EJ: We were shooting the Dope's house exterior in West Oakland, the same exterior as in Rope A Dope 1, and we were about 3 hours into shooting when a couple shifty characters walked right through the shoot. We tried to be cool with them and they walked away, but then one crept up and said "Don't move". He had a handgun pointed at me, and the other one ran in and nabbed the camera. I did what any good martial artist would do - nothing. The camera's long gone, and fortunately it was insured and nobody was hurt, but it shook us all up.
EJ: I love my fans and their praises, but the best feeling is when someone tells me I inspire them to make their own action movies. Martial artists and stuntmen and women are picking up their cameras now and putting their skills to the test in the marketplace. It creates competition, which I like. As a community we need to keep delivering good content because it breeds innovation and creativity. It's really draining when there's a shortage of good martial arts action out there, because now I gotta go back to the well of Hong Kong cinema for inspiration. There's always something there to find, but new talent is what really gets my blood going. Whenever I can facilitate that, I'm happy.
Also, I always love filming at the Victory Warehouse. We rented that place for Death Grip and spent a lot of long nights there. The place has an energy you can't get from a studio set and the people who live there are always cool. Just a bunch of wrestlers who would invite us to smoke and play video games after shooting. Too cool.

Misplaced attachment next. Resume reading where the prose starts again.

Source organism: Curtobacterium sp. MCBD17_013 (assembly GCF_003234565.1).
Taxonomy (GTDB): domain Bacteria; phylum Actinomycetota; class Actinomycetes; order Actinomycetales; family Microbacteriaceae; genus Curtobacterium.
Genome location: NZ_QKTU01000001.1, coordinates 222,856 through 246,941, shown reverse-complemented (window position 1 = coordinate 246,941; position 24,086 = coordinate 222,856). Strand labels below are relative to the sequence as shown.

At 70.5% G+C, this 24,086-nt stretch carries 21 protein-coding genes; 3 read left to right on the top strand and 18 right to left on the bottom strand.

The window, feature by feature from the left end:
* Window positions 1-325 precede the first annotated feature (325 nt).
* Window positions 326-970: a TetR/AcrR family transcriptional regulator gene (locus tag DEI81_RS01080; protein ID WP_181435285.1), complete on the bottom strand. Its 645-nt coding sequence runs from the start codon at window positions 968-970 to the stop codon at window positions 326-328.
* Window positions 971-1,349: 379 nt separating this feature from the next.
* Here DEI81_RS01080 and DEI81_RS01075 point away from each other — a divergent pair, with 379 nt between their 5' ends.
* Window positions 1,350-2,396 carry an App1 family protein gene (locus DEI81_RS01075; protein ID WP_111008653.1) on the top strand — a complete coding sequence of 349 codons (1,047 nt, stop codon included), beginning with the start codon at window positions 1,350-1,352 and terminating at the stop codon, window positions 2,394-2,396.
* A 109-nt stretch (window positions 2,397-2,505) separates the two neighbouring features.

EJ: Law from Contour would be my first pick. I invented that guy and could tell you his whole life story on the fly. That was a natural character for me. Maybe we'll find a way to bring him back.
EJ: The main hurdle for us is getting good ideas down on paper. Clayton and I are committed to doing the best martial arts comedies money can buy, and we share the same philosophy surrounding the genre. So it's just a matter of time before we make our next mark. The hard work is really just beginning.
EJ: I always tell people - you gotta keep moving forward. There are going to be countless times when you arrange a stunt training session with twenty other stunt performers, but you might be the only one there. You'll film multiple shorts or features with a variety of people, and once the shoot wraps you won't hear from half of them ever again. It can be a lonely road. How you come out of the dips is what defines you.
I also learned to grow some thick skin. Since day one people were trying to knock us down. Hate mail, angry comments, you name it. But that's part of the game. I spent my life savings making Death Grip, and not only did I NOT make that money back, but the film wasn't received nearly as well as I hoped. This wasn't anyone's fault but my own. Own your projects and jump into the market head-first, read the signals, and keep paving your way. When something sticks, don't rest on your laurels. Keep going!